2) Note that I said equivalent. We're not talking about a fancier product (say some generic dept store brand against Shiseido or whatever).
3) Are there beers marketed at women that are equivalent with a lower pricepoint, otherwise your example is meaningless.
post #5345 of 5616
I know there are some things -- like pink razors, shampoo, deodorant, or Rogaine -- marketed to both genders that are essentially the same, yet sometimes cost more for women. The advertising is vague, promising goods that are *made for a woman's needs*, curves, body, etc. -- some extra element suggesting a heightened focus on comfort or whatever. IME, some women buy into this and buy the pink thingie; others would just find it odd to buy a masculine-colored product; others suck it up and pay because the cheaper men's stuff has a masculine scent. Most just don't think about it.

I remember a Jezebel article or comments section detailing 'men's' products (like three-blade razors) women could purchase to save money.

I guess the obvious answer is that companies charge more for certain things because they can...
post #5346 of 5616
Quote:
Originally Posted by Fuuma View Post

1) I'm not sure I agree with your explanation, especially since men's cosmetics are a rising market but much smaller than the female one. Wouldn't the smaller market lead to higher prices. TBH I wouldn't try to guess why the prices are higher for equivalent products, just ask the question.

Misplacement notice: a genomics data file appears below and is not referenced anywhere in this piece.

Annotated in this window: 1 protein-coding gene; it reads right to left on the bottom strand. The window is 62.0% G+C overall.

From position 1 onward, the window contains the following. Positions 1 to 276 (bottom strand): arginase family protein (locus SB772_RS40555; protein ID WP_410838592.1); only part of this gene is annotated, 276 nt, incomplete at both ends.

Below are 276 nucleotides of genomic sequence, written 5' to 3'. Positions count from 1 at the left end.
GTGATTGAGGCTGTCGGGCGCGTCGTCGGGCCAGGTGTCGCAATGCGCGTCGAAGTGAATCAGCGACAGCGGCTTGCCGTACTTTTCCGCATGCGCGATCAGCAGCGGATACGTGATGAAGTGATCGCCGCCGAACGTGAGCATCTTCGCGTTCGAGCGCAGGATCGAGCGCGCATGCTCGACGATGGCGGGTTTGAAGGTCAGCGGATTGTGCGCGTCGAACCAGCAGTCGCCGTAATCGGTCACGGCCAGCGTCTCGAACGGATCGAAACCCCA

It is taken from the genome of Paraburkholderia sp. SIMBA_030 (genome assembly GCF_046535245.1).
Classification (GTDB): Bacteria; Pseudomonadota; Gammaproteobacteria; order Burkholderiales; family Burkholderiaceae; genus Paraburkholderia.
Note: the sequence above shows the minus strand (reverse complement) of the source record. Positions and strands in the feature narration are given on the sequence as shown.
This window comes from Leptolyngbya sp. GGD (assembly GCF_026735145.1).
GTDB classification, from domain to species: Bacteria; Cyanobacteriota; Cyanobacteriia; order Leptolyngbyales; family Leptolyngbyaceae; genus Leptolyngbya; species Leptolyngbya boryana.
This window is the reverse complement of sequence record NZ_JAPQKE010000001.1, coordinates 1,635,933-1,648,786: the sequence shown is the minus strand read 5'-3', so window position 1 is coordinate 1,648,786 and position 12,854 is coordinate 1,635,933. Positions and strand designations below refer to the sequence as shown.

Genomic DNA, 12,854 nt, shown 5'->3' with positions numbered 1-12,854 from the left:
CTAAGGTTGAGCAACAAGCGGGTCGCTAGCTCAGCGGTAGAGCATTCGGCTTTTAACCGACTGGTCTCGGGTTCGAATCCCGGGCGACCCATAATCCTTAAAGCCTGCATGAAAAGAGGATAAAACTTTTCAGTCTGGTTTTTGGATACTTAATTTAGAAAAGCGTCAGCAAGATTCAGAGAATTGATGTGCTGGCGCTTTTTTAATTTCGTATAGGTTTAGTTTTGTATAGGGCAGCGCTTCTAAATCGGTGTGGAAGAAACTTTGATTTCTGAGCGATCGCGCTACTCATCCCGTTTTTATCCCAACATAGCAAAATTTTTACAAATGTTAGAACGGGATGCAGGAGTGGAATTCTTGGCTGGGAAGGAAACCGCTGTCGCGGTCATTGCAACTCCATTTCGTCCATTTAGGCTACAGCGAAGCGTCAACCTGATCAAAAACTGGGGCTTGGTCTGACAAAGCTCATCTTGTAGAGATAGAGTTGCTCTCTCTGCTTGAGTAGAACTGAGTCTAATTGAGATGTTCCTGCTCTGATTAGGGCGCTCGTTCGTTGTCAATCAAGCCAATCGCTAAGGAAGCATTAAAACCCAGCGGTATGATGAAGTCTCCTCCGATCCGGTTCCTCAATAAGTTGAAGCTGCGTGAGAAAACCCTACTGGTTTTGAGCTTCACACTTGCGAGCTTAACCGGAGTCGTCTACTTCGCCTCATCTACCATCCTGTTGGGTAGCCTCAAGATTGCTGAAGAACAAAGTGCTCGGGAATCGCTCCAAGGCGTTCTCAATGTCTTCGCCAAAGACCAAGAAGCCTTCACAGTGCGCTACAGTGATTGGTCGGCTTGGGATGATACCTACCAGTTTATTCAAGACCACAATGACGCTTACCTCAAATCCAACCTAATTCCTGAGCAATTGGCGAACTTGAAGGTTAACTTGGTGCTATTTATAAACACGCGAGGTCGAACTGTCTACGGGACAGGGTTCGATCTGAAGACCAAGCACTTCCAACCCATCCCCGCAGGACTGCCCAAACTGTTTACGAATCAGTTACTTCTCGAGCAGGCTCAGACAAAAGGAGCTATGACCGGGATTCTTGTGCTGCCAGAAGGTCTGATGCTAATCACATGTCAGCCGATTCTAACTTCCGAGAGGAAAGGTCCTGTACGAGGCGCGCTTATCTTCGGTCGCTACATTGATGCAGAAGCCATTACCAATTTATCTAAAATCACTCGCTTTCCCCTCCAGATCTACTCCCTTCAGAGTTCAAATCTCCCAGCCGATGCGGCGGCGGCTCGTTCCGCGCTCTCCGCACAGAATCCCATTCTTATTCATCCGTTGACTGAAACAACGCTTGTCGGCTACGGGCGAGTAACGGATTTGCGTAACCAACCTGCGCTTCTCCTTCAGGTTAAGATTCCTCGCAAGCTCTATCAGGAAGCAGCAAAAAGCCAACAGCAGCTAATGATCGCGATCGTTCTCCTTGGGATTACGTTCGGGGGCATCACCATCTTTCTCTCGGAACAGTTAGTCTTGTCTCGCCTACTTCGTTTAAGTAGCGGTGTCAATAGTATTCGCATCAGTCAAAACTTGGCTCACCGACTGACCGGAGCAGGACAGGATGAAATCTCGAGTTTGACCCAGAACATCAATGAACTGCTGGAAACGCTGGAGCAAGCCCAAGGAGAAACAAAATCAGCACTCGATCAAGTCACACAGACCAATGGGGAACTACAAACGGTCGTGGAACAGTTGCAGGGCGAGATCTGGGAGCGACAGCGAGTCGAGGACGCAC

2) Note that I said equivalent. We're not talking about a fancier product (say some generic dept store brand against Shiseido or whatever).
3) Are there beers marketed at women that are equivalent with a lower pricepoint, otherwise your example is meaningless.


I'm not up on the pricing of cosmetics for me so really can't answer that. Men get expensive craft beer marketed to them whereas women get really cheap wine marketed to them like http://www.menageatroiswines.com/california-red-wine#
Quote:
Wine Confessions
We promise you a luscious love affair. We’ll tease you with our bold blackberry, and raspberry nature. Add pink to your cheeks with our sassy red fruits. All while indulging you with our rich splendiferous full-bodied flavors and firm tannins. We’ll even flirt with any carnivore lover. Sizzling meat, or savory chicken anyone? If you’ve never tried a Ménage à Trois, let us be your first.

Seriously been at parties where affluent women of a certain age, and non-discriminating palate of course, were obviously titillated to ask for this wine by name. No shit here; this marketing really works.
post #5347 of 5616
Women use rogaine? Isn't it for baldies? I mean some old ladies start to go bald but that is rather marginal. I could make a joke about the 70s coming back and the need to grow a bush quick but that would be #lockerroomtalk.
post #5348 of 5616
Quote:
Originally Posted by Fuuma View Post


3) Are there beers marketed at women that are equivalent with a lower pricepoint, otherwise your example is meaningless.
We need kwilk for this one, but my general sense as a consumer is that the answer here is "not exactly as you've phrased it, but sort of". There are people who don't care enough about the actual or perceived qualities of craft beer to pay a premium for them. These are obviously the target market segment. It's a segment that's heavily male.